One other area that has received some critique is the push/pull design. It is possible that the expanding and contracting lens could pull in dust that will get inside, and on the inner elements. I have not had this lens long enough to test that, but don't really see it as being that bad of a problem unless you are shooting out in the desert, or on the beach for long periods of time.
One other consideration is the speed of the lens. It runs between f/4.5 and f/5.6 which is not that fast, but for this type of lens it is very respectable. It will be hard to use in low light situations unless you are able to really boost your ISO levels. Depth of field is not that much of a concern at these focal lengths, because it is so narrow to begin with. Even at f/5.6 there is a very pleasing blur in the background that is similar to an f/2.8 at closer ranges.
This lens is expensive at around $1400.00, and it is heavy. It is also in need of some updating from Canon, but when it comes to what really matters...the photograph, this lens can't be beat. It is built like a tank, so it will last for a long, long time. When the lens is stored at 100mm, it is not much longer than the 70-200mm f/4L. At 7.4 inches in length, this lens will fit in most camera backpacks without a problem. I have it stored in a Tamrac Expedition 7x with a 40D body behind it, and a 10-22mm in front of it.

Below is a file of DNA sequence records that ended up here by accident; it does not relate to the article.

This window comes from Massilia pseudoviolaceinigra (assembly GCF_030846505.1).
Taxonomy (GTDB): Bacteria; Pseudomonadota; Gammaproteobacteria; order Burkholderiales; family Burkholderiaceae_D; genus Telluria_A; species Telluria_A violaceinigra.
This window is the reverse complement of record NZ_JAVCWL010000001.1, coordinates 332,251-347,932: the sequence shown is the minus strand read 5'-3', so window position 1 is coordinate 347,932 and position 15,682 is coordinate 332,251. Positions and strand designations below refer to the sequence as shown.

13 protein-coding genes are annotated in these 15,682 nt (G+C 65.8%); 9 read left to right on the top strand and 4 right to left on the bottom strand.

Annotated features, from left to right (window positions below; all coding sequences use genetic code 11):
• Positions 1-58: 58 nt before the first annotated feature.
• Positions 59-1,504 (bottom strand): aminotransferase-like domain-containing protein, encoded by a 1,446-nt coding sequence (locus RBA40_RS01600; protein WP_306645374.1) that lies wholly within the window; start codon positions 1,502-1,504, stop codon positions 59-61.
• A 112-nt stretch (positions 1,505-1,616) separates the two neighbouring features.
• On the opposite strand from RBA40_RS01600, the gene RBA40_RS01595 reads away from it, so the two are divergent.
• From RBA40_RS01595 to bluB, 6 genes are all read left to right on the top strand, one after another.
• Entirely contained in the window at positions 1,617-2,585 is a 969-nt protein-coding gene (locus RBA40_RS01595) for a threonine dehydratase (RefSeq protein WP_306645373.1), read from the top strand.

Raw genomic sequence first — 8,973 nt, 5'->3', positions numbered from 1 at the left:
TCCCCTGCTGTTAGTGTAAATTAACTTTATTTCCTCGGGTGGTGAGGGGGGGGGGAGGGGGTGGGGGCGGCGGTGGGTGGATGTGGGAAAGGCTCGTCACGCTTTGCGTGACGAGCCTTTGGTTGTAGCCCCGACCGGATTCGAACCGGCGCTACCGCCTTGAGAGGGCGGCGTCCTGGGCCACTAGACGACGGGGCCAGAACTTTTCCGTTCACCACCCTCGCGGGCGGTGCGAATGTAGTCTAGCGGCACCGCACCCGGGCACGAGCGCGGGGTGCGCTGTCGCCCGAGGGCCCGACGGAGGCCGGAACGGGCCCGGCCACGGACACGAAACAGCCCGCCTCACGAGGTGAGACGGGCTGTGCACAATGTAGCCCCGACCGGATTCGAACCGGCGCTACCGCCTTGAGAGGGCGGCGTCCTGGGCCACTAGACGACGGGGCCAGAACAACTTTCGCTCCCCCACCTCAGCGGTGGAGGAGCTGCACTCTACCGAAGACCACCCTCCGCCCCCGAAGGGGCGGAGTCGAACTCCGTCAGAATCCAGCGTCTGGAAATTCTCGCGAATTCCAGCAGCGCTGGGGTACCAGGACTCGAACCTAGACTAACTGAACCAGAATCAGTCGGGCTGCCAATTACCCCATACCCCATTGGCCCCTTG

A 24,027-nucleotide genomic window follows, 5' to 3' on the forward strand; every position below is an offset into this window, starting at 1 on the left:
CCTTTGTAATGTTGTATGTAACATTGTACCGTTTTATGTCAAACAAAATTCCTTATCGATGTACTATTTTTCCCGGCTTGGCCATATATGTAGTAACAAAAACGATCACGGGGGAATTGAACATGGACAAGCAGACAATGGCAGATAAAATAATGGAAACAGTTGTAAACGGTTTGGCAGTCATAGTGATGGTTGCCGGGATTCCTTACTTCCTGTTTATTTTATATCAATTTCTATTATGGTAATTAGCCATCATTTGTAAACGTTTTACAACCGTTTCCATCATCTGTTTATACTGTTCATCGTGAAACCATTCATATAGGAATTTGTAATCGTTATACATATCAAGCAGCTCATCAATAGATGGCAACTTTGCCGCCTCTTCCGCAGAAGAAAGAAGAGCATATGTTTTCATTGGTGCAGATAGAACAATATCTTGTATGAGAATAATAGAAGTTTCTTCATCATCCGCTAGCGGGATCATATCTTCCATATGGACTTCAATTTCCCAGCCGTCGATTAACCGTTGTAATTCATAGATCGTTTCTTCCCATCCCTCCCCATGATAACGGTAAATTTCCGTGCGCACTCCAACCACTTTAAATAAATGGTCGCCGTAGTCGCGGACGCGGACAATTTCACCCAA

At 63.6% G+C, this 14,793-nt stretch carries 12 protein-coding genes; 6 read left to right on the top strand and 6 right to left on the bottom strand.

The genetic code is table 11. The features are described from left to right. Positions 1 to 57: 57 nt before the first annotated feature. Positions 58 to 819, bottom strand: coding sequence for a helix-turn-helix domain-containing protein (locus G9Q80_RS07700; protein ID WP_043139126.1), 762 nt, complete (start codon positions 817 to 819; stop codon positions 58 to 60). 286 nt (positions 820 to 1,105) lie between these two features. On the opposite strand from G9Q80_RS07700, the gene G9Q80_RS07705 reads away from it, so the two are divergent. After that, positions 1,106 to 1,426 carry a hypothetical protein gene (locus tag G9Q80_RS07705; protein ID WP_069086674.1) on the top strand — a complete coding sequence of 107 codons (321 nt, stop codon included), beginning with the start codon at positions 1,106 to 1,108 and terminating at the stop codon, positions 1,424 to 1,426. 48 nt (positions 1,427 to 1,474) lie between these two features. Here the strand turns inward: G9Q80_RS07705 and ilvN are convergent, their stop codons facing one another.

This lens is great for wildlife photography, and would probably work out pretty well for sports photography. Anything that includes motion will more than likely require an ISO in excess of 400 to keep the shutter speeds up. It would be nice to have a bit faster lens, but the size and weight would become a serious issue for those that carry a lot of lenses.